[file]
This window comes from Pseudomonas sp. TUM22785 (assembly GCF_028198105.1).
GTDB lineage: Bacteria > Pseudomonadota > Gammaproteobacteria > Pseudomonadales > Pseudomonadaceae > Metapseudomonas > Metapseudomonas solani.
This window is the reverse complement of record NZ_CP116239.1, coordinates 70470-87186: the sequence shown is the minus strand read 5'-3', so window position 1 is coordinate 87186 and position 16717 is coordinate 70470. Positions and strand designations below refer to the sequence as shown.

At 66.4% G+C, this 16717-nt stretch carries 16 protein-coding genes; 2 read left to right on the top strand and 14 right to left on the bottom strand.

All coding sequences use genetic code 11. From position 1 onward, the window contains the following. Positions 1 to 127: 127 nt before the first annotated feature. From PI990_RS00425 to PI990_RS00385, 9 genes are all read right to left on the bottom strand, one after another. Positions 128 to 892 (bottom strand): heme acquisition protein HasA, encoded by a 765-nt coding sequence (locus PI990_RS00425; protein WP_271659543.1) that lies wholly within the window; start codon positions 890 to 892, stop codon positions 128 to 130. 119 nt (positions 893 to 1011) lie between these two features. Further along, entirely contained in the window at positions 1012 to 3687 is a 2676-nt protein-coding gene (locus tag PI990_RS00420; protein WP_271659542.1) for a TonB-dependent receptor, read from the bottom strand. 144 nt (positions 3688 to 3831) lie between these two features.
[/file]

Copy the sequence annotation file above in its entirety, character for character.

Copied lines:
This window comes from Pseudomonas sp. TUM22785 (assembly GCF_028198105.1).
GTDB lineage: Bacteria > Pseudomonadota > Gammaproteobacteria > Pseudomonadales > Pseudomonadaceae > Metapseudomonas > Metapseudomonas solani.
This window is the reverse complement of record NZ_CP116239.1, coordinates 70470-87186: the sequence shown is the minus strand read 5'-3', so window position 1 is coordinate 87186 and position 16717 is coordinate 70470. Positions and strand designations below refer to the sequence as shown.

At 66.4% G+C, this 16717-nt stretch carries 16 protein-coding genes; 2 read left to right on the top strand and 14 right to left on the bottom strand.

All coding sequences use genetic code 11. From position 1 onward, the window contains the following. Positions 1 to 127: 127 nt before the first annotated feature. From PI990_RS00425 to PI990_RS00385, 9 genes are all read right to left on the bottom strand, one after another. Positions 128 to 892 (bottom strand): heme acquisition protein HasA, encoded by a 765-nt coding sequence (locus PI990_RS00425; protein WP_271659543.1) that lies wholly within the window; start codon positions 890 to 892, stop codon positions 128 to 130. 119 nt (positions 893 to 1011) lie between these two features. Further along, entirely contained in the window at positions 1012 to 3687 is a 2676-nt protein-coding gene (locus tag PI990_RS00420; protein WP_271659542.1) for a TonB-dependent receptor, read from the bottom strand. 144 nt (positions 3688 to 3831) lie between these two features.